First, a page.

MONITORING OF ENVIRONMENTAL IMPACTS IN WORLDWIDE BEACH NOURISHMENT PRACTICE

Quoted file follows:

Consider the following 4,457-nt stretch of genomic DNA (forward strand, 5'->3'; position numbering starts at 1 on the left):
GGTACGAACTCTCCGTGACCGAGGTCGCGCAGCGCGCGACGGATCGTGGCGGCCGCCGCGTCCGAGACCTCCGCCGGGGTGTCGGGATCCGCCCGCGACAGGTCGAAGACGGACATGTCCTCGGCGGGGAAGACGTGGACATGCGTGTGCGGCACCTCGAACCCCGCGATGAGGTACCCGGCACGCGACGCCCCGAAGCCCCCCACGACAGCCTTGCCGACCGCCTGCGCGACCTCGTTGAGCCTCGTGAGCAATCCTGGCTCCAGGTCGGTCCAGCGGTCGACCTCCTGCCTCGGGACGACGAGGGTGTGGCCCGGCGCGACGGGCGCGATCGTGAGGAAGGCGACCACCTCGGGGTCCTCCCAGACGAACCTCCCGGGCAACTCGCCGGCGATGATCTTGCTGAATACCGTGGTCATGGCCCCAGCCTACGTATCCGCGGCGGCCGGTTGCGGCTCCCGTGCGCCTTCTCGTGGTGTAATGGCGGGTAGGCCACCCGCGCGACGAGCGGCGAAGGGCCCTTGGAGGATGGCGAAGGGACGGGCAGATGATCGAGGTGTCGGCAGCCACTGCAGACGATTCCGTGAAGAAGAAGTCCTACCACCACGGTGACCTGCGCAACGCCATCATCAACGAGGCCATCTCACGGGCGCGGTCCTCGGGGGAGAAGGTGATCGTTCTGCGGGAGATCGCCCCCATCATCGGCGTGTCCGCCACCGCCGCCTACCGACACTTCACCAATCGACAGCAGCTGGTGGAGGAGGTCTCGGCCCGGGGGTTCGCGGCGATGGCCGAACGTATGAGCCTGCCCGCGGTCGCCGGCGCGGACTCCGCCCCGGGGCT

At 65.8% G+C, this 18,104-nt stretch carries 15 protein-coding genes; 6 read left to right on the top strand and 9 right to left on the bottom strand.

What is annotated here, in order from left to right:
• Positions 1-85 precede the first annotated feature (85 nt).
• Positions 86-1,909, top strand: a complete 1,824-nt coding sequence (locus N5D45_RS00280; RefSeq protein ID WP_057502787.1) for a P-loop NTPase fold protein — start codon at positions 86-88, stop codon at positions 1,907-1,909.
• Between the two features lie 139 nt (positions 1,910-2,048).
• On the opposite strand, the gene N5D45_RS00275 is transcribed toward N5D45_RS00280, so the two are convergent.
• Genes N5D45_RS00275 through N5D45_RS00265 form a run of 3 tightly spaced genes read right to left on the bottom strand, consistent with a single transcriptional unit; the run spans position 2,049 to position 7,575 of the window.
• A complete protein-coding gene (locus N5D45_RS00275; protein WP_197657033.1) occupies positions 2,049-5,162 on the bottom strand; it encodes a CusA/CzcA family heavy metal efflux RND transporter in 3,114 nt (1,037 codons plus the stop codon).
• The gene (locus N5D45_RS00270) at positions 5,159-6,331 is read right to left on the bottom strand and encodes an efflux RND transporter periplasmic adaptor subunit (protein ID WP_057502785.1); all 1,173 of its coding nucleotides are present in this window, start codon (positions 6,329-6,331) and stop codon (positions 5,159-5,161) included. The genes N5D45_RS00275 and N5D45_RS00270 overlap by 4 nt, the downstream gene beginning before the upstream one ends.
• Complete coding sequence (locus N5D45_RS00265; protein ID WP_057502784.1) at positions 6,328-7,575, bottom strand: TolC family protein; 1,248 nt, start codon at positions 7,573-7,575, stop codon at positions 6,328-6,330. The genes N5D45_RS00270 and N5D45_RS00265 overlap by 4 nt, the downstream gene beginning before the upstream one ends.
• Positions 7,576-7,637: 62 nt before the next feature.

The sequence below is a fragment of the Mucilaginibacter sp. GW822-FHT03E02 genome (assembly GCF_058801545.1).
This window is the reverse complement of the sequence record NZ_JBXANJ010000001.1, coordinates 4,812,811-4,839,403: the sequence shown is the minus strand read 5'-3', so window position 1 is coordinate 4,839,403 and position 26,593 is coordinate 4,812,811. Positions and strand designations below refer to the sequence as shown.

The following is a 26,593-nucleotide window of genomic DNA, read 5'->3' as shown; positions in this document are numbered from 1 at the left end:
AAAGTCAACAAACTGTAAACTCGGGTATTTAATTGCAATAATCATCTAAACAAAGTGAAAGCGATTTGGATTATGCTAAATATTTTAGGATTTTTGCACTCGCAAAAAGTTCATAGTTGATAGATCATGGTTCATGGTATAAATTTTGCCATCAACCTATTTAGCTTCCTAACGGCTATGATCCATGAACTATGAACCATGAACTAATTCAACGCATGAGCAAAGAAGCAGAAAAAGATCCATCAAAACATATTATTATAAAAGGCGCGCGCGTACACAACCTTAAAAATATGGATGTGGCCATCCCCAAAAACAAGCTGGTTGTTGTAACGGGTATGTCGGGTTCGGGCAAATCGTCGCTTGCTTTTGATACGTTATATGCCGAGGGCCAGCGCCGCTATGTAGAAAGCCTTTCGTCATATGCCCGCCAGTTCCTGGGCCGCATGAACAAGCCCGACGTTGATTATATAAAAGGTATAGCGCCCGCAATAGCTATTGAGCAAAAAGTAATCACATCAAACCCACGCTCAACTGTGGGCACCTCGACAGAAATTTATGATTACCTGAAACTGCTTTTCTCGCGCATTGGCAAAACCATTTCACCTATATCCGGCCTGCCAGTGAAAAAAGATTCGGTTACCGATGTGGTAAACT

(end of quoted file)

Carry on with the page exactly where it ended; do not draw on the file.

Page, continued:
AbstractThe growing pressure on the coastal ecosystem, e.g. through fisheries, tourism or maritime traffic demands the careful balancing of activities and developments in the coastal zone. Strategies and planning tools like Integrated Coastal Zone Management (UNEP/MAP/PAP, 2008) or the ecosystem approach (which is planned to be implemented in the EU through the Marine Strategy Framework Directive, European Commission, 2008) aim at a holistic, environmentally friendly and sustainable development of the world's coastlines. Especially in view of rising sea levels, coastal protection becomes crucial for many densely populated coastlines. For the past few decades beach nourishments have been carried out in many coastal regions as "environmentally friendly† alternative to hard coastal protection structures, such as groins, revetments or breakwaters (Hamm et al, 2002). However, the extraction, transport and deposition of sediment can have (long-term) impacts on the environment, which are often not completely understood. Subsequently, these impacts cannot be fully taken into account in national and local nourishment practice, leading to an insufficient implementation of the ecosystem approach.
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